Yes, these are times of big challenges — and major opportunities!
Took a 6 a.m. flight out of Cincinnati earlier this week to get to Rochester, Minn., in time for a pre-conference workshop called How to Use Video to Spread Your Health Care Messages to the Public and the Media with Vince Golla , digital media and syndication director at Kaiser Permanente, which serves 9 million members in nine states and the District of Columbia. The 3-hour session took place the afternoon before the Health Care Social Media Summit and Social Media Health Network meeting.
It was well worth the loss of sleep. Besides, there was lots of coffee to perk me up!
Here are a few highlights from Golla’s workshop:
* Video equipment, and editing and publishing tools have become so affordable and easy-to-use that it’s a no-brainer for PR people to take advantage of them. At the same time, the threshold for production quality has come down. CNN even laid off a number of videographers because its viewers were supplying news videos acceptable to watchers. On top of that, a Pew study shows that people are getting more news via social media. This presents a tremendous opportunity.
* Keep your online videos concise, usually under three minutes. YouTube metrics will give you a good understanding of how long to make a video — and the topics that hold your audience’s attention.
* Documentary style works well. For example, patients telling their stories unscripted and uncompensated to an interviewer at a 15% angle from the camera. Focus on storytelling. Be sure to have them sign a HIPAA waiver. These videos make for good viewing in waiting rooms and embedding in e-newsletters. One video in a Kaiser Permanente newsletter led to 50-plus viewers asking for colon cancer screening kits.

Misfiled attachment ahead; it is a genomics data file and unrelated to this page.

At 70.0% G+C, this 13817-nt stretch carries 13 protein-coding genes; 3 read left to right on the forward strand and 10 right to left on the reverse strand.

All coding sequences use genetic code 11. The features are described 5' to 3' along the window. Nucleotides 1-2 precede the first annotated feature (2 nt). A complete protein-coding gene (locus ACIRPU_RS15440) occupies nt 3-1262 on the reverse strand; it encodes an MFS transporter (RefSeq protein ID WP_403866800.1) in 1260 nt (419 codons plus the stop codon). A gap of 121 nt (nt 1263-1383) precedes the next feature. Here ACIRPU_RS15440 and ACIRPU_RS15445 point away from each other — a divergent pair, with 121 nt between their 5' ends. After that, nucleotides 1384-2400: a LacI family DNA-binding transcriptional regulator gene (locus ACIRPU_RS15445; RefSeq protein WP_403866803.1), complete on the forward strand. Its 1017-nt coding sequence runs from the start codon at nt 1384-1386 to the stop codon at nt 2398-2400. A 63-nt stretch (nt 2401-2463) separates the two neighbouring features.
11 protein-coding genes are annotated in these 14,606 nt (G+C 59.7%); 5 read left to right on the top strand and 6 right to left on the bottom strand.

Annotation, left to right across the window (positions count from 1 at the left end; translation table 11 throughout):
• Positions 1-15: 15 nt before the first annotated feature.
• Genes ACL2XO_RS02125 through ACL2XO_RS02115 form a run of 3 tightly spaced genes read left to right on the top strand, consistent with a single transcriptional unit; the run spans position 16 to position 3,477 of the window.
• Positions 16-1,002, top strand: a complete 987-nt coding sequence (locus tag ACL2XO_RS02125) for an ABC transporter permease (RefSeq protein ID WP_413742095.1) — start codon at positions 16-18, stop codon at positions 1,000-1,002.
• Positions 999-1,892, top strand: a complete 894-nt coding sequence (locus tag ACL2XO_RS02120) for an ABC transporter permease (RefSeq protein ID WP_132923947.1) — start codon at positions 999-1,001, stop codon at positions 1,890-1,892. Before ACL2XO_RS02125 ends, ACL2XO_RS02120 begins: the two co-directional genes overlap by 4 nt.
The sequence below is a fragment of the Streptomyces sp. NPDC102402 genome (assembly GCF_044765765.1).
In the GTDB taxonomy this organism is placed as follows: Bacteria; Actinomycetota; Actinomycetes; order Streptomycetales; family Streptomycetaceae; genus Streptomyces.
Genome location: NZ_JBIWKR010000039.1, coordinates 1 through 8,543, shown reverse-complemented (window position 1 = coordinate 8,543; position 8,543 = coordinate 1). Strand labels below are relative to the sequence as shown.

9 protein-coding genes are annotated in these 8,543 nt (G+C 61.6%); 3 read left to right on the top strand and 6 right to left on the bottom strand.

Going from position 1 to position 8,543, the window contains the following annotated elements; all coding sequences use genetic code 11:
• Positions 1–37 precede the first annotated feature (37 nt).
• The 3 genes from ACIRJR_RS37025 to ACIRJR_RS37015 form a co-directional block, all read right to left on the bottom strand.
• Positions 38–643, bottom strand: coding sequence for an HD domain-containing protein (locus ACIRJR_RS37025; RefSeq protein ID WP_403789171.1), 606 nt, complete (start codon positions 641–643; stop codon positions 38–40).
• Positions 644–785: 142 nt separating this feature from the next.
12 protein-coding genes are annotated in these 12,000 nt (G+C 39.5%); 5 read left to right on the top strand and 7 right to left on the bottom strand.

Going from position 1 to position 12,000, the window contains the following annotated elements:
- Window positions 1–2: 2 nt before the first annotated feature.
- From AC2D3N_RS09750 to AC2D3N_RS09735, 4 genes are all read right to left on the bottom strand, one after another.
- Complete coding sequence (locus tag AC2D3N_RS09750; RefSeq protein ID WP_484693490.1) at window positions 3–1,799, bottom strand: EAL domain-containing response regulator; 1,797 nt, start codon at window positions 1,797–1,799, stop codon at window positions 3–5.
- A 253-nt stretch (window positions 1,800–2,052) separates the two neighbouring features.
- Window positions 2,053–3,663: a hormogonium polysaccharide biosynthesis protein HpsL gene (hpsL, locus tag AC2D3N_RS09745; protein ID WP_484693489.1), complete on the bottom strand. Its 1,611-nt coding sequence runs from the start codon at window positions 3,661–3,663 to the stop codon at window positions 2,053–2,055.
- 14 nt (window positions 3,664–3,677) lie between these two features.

* Devote appropriate time to preparation, especially scouting a location with an ear on sounds and eye on lighting. Interview your subject off-camera, make her comfortable, then turn on the camera and make it more conversational. Use there rule-of-three when framing — include something visually interesting in the shot along with the person speaking.
* Be strategic. Ask how a planned video fits into your message architecture and ties to your organization’s goals and objectives. Maybe a newsletter article or podcast would work better.
* Supplement embargoed press releases about study results with private links to videos of experts quoted in the announcements. These help draw coverage and end up being used by mainstream media.
* External mics, tripods and lenses, such as those sold on Photojojo, are a necessity. (Check out The Glif, which allows you to put an iPhone on a tripod.) They make a big difference when using an iPhone, Droid or other smaller camera.
* A do-it-yourself video outfit can be assembled for $2,475, while the cost of a single professionally produced video of three minutes. costs $3,500-$5,000. Good argument for investing in equipment.
* Hire an intern to do video editing using Final Cut Pro 10 — and have the intern train you how to edit. Or pay a professional video editor to teach your team the basics.
* If asked to do a “viral video,” say: “You don’t make viral videos. You make videos that go viral. There is a difference.”
These are just a few of the nuggets from the comprehensive pre-conference workshop as I wind down on the Friday evening after a big week at the Summit. Hope you found them helpful.
Just returned from an amazing family adventure in Maine and Boston. Sprinkled among the seafood feasts, walks in beautiful settings and tours of historical sites were visits with inspirational cancer survivors and their families. My wife Tami, author of From Incurable to Incredible: Cancer Survivors Who Beat the Odds, met the survivors though her blog, Facebook and other online channels.
I share my vacation story here because it serves as a perfect example of the power of social media. I get to see first hand how people like my wife and Marie Petrides support each other on Facebook and phone — and finally, in person in Boston — as they do everything within their means to survive metastatic cancer. They share experiences about treatments, diet, spirituality… as they beat the odds.